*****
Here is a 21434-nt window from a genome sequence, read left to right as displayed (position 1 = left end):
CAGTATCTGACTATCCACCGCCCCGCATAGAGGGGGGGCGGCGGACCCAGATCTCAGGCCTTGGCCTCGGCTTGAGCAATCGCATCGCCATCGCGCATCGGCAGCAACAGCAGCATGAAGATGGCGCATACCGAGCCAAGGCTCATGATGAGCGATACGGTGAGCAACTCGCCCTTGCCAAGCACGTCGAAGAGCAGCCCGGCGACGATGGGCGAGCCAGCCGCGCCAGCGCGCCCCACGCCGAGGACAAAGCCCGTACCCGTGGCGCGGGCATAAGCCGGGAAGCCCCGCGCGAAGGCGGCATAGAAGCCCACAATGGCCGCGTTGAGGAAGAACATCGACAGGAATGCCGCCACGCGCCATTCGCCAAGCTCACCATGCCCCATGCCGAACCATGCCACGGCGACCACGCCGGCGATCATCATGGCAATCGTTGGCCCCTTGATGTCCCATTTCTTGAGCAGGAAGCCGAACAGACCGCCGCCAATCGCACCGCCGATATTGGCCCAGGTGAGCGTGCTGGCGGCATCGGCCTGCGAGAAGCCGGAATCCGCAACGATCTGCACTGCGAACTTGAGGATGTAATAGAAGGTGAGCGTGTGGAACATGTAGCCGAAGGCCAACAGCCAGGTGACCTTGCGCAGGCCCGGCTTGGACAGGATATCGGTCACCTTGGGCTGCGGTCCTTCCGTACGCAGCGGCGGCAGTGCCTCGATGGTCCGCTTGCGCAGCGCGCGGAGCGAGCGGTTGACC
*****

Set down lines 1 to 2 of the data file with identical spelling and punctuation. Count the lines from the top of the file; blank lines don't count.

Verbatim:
Here is a 21434-nt window from a genome sequence, read left to right as displayed (position 1 = left end):
CAGTATCTGACTATCCACCGCCCCGCATAGAGGGGGGGCGGCGGACCCAGATCTCAGGCCTTGGCCTCGGCTTGAGCAATCGCATCGCCATCGCGCATCGGCAGCAACAGCAGCATGAAGATGGCGCATACCGAGCCAAGGCTCATGATGAGCGATACGGTGAGCAACTCGCCCTTGCCAAGCACGTCGAAGAGCAGCCCGGCGACGATGGGCGAGCCAGCCGCGCCAGCGCGCCCCACGCCGAGGACAAAGCCCGTACCCGTGGCGCGGGCATAAGCCGGGAAGCCCCGCGCGAAGGCGGCATAGAAGCCCACAATGGCCGCGTTGAGGAAGAACATCGACAGGAATGCCGCCACGCGCCATTCGCCAAGCTCACCATGCCCCATGCCGAACCATGCCACGGCGACCACGCCGGCGATCATCATGGCAATCGTTGGCCCCTTGATGTCCCATTTCTTGAGCAGGAAGCCGAACAGACCGCCGCCAATCGCACCGCCGATATTGGCCCAGGTGAGCGTGCTGGCGGCATCGGCCTGCGAGAAGCCGGAATCCGCAACGATCTGCACTGCGAACTTGAGGATGTAATAGAAGGTGAGCGTGTGGAACATGTAGCCGAAGGCCAACAGCCAGGTGACCTTGCGCAGGCCCGGCTTGGACAGGATATCGGTCACCTTGGGCTGCGGTCCTTCCGTACGCAGCGGCGGCAGTGCCTCGATGGTCCGCTTGCGCAGCGCGCGGAGCGAGCGGTTGACC